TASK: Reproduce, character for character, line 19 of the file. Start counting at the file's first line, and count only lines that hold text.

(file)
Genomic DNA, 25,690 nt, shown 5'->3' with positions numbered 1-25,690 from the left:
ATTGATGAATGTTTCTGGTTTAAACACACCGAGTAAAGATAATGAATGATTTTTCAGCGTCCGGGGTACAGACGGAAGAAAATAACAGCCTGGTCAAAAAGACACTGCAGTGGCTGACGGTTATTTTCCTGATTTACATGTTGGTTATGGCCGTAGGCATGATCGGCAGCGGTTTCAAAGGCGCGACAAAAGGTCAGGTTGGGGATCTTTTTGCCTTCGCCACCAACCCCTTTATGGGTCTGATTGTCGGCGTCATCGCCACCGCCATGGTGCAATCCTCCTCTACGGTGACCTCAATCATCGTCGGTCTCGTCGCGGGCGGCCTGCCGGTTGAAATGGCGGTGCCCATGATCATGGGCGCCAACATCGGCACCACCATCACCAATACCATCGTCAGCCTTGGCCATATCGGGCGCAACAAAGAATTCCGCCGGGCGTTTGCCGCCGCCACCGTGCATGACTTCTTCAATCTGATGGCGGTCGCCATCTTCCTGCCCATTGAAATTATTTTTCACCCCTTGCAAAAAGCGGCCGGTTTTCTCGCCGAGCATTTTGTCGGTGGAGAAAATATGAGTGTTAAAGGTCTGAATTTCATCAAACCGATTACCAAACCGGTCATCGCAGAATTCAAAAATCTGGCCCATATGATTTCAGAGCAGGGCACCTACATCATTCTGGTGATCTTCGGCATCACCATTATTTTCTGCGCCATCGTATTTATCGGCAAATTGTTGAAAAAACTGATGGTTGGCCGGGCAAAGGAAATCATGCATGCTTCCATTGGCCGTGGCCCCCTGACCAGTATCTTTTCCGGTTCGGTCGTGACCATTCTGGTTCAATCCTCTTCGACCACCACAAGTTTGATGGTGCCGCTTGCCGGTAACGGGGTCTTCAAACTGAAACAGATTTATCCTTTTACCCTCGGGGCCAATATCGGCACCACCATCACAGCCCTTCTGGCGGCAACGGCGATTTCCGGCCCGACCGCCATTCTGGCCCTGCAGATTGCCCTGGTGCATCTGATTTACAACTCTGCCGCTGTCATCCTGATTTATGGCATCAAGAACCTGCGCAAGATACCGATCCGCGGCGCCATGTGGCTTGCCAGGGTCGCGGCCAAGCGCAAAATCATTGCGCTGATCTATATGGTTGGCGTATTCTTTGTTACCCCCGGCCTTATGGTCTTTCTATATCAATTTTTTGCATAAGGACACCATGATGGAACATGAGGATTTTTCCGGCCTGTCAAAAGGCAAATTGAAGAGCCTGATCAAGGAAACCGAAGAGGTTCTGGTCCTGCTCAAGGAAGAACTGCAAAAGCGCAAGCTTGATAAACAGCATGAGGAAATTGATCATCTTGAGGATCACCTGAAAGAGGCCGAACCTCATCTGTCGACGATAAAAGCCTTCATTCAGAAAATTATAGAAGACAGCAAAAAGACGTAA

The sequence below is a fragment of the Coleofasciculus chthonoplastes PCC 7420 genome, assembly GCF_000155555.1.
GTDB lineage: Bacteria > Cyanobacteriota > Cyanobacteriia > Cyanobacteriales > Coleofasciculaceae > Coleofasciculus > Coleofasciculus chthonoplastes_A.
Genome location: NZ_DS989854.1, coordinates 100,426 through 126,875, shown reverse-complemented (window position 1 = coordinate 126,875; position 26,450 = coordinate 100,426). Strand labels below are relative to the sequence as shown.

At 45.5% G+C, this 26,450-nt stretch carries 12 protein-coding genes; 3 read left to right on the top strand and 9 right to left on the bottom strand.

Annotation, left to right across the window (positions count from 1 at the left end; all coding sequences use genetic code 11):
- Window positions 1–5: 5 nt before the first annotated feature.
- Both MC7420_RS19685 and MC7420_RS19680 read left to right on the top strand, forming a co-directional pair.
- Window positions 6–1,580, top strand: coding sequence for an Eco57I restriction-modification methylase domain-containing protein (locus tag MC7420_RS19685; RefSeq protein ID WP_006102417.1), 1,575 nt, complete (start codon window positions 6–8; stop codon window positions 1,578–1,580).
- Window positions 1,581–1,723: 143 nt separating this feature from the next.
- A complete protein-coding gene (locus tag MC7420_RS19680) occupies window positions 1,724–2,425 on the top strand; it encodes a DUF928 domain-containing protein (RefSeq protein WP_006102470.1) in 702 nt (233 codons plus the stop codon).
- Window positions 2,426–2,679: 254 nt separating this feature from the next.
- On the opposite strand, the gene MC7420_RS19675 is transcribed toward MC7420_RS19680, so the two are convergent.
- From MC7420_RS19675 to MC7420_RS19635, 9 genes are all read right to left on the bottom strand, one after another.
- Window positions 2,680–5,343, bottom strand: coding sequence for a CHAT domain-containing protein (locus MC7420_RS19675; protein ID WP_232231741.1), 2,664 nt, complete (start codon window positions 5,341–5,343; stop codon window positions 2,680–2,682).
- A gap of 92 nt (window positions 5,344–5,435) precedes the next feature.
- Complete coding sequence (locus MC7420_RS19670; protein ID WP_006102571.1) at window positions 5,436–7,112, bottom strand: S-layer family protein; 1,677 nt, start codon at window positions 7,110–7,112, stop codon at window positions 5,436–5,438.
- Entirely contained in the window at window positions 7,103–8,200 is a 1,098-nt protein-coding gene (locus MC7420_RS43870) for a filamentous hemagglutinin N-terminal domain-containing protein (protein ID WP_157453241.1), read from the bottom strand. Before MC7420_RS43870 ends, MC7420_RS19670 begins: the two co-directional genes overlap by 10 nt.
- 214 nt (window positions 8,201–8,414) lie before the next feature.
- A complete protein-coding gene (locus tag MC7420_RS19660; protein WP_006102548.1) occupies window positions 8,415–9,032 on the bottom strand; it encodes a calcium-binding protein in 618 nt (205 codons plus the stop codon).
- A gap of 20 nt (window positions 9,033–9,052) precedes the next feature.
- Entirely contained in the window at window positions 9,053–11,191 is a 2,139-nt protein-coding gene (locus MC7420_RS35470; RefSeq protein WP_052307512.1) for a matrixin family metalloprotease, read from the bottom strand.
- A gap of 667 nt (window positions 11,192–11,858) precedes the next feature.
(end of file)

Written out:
- Entirely contained in the window at window positions 7,103–8,200 is a 1,098-nt protein-coding gene (locus MC7420_RS43870) for a filamentous hemagglutinin N-terminal domain-containing protein (protein ID WP_157453241.1), read from the bottom strand. Before MC7420_RS43870 ends, MC7420_RS19670 begins: the two co-directional genes overlap by 10 nt.